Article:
This blog is a follow-up to our previous discussions on creativity. Last time, we established that creativity is a means of producing original ideas which have value, i.e. a purpose, or are highly skilled. It is something that applies to every role or career, and should be encouraged and nurtured to develop from early on in a person’s life. Applied specifically to art and design, a piece of work is generally considered to be 'art' if it either shows a highly refined skill, or evokes some emotion in the viewer of the piece. Then in theory, art should be accessible to anyone with no room for elitism, but we know that's not the case.
After doing some research as to what other people define as creativity, specifically within video games, I came across this article which cited Little Big Planet as a game which stood out concerning Sony’s creativity, as opposed to Playstation Home which wasn’t as successful as it’s competitors. I've only played LBP game recently, and although the concept of a side-scrolling platform game isn’t original anymore, there are small aspects that stood out such as the variety of minigames, and how you can ‘stamp’ your character and home with pictures or animated objects, or how you can control your character’s individual limbs and expressions. The whole visual style of the game has a sort of universal appeal which has attracted a variety of age groups of both genders.
I liked how the game tries to promote creativity, though the limitations do provide the easy option of making random choices rather than creating ‘original content’. Although this does seem to be possible, it isn’t the main focus or most accessible part of the game, and is more evident in games like ‘Drawn to Life’ for the DS. I also appreciated how LBP didn’t have an obvious bias towards either gender, which is a step towards getting rid of the mentality of ‘girls’ games and boys’ games [although, I think most of these are fine for young kids].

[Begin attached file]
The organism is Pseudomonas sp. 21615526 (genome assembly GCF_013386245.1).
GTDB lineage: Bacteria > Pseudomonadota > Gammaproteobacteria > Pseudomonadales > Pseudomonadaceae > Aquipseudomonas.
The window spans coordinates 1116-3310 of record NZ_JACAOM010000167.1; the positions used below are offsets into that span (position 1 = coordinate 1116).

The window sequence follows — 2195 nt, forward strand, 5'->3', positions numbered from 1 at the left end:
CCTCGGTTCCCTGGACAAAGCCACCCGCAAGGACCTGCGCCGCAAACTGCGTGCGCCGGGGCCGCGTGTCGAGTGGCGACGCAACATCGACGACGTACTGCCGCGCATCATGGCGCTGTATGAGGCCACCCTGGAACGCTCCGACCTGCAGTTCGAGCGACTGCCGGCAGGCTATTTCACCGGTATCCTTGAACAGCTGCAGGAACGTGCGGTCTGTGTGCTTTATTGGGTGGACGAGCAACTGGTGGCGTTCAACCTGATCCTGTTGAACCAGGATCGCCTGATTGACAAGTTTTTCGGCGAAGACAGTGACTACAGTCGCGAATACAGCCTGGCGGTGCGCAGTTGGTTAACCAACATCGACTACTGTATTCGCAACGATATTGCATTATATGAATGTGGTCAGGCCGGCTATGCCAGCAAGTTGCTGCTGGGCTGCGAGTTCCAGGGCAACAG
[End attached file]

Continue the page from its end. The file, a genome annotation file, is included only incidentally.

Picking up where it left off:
It’s also stated that the best ideas are ‘coincidental’, are usually simple, and have a tendency to stick with you. There is a problem with this theory when it comes to real life, as the ideas you come up with entirely off your own back, as a passing or reoccurring thought, are usually so personal only you yourself would find them interesting. There’s a very low possibility of these types of ideas actually appealing to other people and being recognised as valuable. Valuable ideas are formed by reworking these passing thoughts over and over, by doing research, and surrounding yourself with similar things. That’s why being surrounded by other creative people doing a similar thing to you at University is more motivating than being at home, and keeping up with the art scene and games industry is beneficial, I think, as it is usually quite inspirational. I think it’s important to be critically aware of the industry you want to go into [conerning games, this is something I need to work on].
On a slightly related note, if anyone’s interested in Superflat, I watched a short animation recently by Studio 4 °C, who are probably one of the best commercial studios right now, in my opinion. Their stuff has this amateur feel to it which reminds me of indie festival style anime. Thought I'd share!
Director is Daisuke Nakayama, this one really does look like a hiphop-influenced Imaishi [Dead Leaves, Diebuster]. I do spend quite a lot of time watching cartoons, so when something stands out from the 90% of rubbish Japan produces, I get excited. I’ve never actually wanted to be an animation student though, I know I get too caught up on the small details to churn out the amount of storyboarding, etc that’s required. Of course, Game Art is probably more difficult..!